What are the community leaders doing to encourage the residents to stop protecting these criminals and turn them in?

Jean Pettway

Rockville Centre

 

 

Tax liens make attorney a bad choice

 

In consideration of his appointment to the position of Nassau County attorney "Nassau attorney pick OK'd," News, March 9], John Ciampoli was asked many questions and I was appalled by his answers. The facts that linger in my mind: A tax lien of $233,100 was filed by the IRS, and paid in 2002. Another tax lien was filed in 2009. This one was for $118,000.

When asked about these liens, Ciampoli responded that he was ignorant of the delinquency. I don't know tax law, but I know I must pay my federal taxes every year. Any citizen might receive successive tax liens, but that citizen should not be the county attorney.

The appointment was approved by the Republican majority. The Mangano administration believes the victor gets the spoils. However, I wonder if there is no Republican attorney in Nassau County who might have been a better choice.

Sandra Salat

Great Neck

 

 

Americans need a civics lesson

 

It amazes me how we, the people of this country, don't seem to understand how things work in Washington. Everyone keeps looking to President Barack Obama to fix our economy, our health care system, our financial markets.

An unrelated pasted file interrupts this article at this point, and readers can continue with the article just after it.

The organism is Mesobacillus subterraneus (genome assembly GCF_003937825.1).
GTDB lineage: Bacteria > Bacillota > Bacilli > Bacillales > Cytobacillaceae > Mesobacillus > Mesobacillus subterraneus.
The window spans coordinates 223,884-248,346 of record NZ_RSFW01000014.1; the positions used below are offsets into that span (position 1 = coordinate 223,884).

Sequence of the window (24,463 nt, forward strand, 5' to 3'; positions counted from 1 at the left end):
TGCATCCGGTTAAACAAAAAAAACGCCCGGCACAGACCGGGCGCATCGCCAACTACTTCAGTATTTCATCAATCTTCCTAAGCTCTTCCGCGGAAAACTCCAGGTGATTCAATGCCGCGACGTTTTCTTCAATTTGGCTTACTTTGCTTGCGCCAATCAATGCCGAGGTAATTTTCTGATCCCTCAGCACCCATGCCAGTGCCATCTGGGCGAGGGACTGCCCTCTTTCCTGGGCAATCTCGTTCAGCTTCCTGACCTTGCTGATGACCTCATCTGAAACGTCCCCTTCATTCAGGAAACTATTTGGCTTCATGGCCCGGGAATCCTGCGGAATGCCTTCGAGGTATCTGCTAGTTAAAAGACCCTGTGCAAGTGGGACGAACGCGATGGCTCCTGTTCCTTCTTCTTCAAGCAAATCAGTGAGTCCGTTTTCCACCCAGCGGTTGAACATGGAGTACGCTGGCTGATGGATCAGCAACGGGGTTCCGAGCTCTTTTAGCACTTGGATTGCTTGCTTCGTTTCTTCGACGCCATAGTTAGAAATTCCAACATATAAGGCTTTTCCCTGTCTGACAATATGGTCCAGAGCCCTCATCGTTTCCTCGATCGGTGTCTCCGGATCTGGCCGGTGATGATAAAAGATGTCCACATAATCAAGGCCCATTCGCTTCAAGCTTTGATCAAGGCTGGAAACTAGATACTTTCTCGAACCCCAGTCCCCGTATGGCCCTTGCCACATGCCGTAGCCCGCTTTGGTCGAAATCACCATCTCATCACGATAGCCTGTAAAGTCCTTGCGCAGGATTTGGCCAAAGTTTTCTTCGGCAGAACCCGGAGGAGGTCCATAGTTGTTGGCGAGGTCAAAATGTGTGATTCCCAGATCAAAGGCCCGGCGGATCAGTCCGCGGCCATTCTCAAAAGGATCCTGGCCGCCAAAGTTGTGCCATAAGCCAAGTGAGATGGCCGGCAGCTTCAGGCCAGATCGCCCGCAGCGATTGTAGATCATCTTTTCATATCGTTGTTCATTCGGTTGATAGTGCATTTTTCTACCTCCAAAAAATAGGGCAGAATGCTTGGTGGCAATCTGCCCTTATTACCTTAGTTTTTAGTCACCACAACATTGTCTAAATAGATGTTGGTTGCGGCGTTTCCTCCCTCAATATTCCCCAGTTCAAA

The president doesn't make the laws; he doesn't write them; he can't introduce them in Congress; he can't even vote on them. He can veto them, but even that can be overridden by our senators and congressmen. It is they who are responsible for the crafting and passing of the laws that govern our daily lives, and yet if you were to stop 1,000 people on the street and ask them for the names of their representatives in Congress, the vast majority of them wouldn't know.

You can bet big business and their lobbyists know. It's their money that drives the campaigns of our representatives, so that when the president asks Congress to draft legislation, these representatives can add provisions into the laws to protect those business interests. This is how things like a government-sponsored public option get dropped from the health reform bill.

Larry Bassen

East Meadow

 

 

Drinking game curb won't fix the problem

 

The real problem does not lie with the sale of drinking games, but rather with the sale of alcohol to minors . While it wouldn't hurt to ban the sale of drinking games to minors, who would control the sale of the games to those who are of age and would distribute the games to minors?

The problem is that there are many who would gladly provide alcohol to those underage. Where are the consequences for them? Not many noteworthy ones, unless you're referring to the social host laws, which do not impose stiff enough penalties.

Teens do not need to spend money on drinking games sold in retail stores; they can find their own Ping-Pong balls and cups and instead spend their money on alcohol. Stop the focus on where to obtain the drinking games and place it on defining stricter sanctions for the sale of alcohol to teens.

Nancy DiMonte

Elwood